The fate of Goleta’s popular Haskell’s Beach will soon be in the hands of the Goleta Planning Commission, following a punt by the Goleta Design and Review Board on the proposed Bacara Completion Phase earlier this week.
Following an extended dialogue between resort management, city officials, and concerned residents-including some ardent opponents-the board was unable to make a clear recommendation to the Planning Commission on whether to support or deny Bacara Resort and Spa’s plans to expand on a 13-acre piece of land west of the main complex. However, the project will continue its path toward final approval through the auspices of the various other city review bodies. Alan Hansen, the City of Goleta’s senior planner, said it may take up to a few months before the expansion project comes before the city’s Planning Commission for its next round of reviews. “The next step [for the Bacara Completion Phase] is an Environmental Impact Report,” he said. “After the EIR, the project will go to the Planning Commission before it is brought back to the Design Review Board. I’d say we’re looking at a few months before this takes place.”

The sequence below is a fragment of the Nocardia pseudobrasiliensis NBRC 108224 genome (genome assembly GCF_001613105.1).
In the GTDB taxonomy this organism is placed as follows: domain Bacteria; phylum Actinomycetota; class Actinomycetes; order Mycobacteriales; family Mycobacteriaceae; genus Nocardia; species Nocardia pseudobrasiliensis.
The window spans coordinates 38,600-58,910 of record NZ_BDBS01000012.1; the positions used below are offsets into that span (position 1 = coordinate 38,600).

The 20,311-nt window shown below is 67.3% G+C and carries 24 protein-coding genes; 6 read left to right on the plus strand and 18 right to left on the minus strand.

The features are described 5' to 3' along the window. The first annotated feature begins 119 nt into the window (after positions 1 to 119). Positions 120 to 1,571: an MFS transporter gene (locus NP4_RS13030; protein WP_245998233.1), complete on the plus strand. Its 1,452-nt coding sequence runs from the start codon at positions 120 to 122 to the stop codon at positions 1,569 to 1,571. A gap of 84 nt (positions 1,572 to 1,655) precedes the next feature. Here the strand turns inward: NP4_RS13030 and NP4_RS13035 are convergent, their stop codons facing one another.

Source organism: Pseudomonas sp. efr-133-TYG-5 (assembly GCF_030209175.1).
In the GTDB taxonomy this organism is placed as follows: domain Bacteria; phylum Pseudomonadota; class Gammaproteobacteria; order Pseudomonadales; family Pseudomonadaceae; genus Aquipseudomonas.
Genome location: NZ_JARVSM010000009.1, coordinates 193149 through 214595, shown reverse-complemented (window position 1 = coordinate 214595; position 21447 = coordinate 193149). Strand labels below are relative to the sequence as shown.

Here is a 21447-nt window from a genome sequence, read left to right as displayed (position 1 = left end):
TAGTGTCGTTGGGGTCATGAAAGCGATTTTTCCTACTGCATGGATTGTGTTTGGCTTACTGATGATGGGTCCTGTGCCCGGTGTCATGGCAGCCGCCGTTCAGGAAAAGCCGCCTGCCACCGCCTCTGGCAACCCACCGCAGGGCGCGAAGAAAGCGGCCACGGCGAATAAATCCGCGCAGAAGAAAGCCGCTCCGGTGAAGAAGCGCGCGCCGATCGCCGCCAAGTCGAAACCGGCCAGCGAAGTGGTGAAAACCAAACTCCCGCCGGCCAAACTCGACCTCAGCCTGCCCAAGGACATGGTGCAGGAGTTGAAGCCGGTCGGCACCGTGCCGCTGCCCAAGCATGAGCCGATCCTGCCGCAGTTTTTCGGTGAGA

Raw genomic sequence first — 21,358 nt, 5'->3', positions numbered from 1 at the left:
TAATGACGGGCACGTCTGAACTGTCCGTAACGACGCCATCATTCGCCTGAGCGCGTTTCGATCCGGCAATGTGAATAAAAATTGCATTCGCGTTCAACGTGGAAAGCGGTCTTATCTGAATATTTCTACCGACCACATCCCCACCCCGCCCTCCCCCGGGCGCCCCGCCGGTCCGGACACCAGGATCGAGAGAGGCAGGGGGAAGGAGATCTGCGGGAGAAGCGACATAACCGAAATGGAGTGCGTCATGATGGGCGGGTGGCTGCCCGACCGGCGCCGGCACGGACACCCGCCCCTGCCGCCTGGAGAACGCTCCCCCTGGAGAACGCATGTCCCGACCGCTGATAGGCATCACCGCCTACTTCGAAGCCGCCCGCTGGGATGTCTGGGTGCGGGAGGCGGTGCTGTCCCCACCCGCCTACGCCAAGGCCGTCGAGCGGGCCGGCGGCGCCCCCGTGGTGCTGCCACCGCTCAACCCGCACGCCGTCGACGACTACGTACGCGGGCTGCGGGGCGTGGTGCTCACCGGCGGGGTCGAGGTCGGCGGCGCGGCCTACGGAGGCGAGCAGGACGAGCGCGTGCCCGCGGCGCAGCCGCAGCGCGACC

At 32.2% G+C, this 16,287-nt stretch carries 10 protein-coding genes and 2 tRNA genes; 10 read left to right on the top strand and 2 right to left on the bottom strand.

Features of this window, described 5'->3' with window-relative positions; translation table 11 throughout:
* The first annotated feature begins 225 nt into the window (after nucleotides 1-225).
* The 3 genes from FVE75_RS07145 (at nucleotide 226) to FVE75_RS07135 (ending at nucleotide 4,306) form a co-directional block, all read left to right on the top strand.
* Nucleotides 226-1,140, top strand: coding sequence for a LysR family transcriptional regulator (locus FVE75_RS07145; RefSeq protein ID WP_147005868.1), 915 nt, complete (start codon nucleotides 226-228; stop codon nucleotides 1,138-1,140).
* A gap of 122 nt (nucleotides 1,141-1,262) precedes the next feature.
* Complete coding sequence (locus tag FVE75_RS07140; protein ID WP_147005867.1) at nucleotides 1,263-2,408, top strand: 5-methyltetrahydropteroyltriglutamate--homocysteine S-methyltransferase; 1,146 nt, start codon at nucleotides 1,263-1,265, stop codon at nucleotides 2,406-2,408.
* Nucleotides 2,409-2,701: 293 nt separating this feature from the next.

The proposed expansion – which now calls for the development of 55 new condominiums and hotel units – would be managed by Bacara Resort but sold to private owners, who would be subject to deed restrictions regarding length of stay. The resort would be able to rent out the units to hotel patrons during the times that the owners are not present. The number of condominiums has been reduced to 55-from 62 condos a month ago-and the public beach-access path was expanded to eight feet, adjacent to the 20-foot emergency access road. Developers hope these improvements, along with the creation of additional ocean-view corridors for pedestrians heading for Haskell’s Beach, will make the project more attractive for concerned city officials and residents.
There were several opponents to the expansion, who attacked in particular the 10 Goleta General Plan and Coastal Land Use Plan amendments that would be necessary to approve the condos.
Since the approval of Bacara’s preliminary development plan in 1985 – which allowed 500 hotel rooms and 24 villas – the resort has counted on the development of the 13-acre lot next to the main resort, which already houses 367 hotel rooms. The proposed “completion phase” of the project would establish eight new buildings for the 55 condominium units. Each unit would have an owner who would be able to stay in the unit no more than 90 days per year. For the remainder of the year, Bacara would open the units for public rental. Dubbed “hotel condominiums,” they differ from time shares by the distribution of time alloted to guests other than the units’ owners.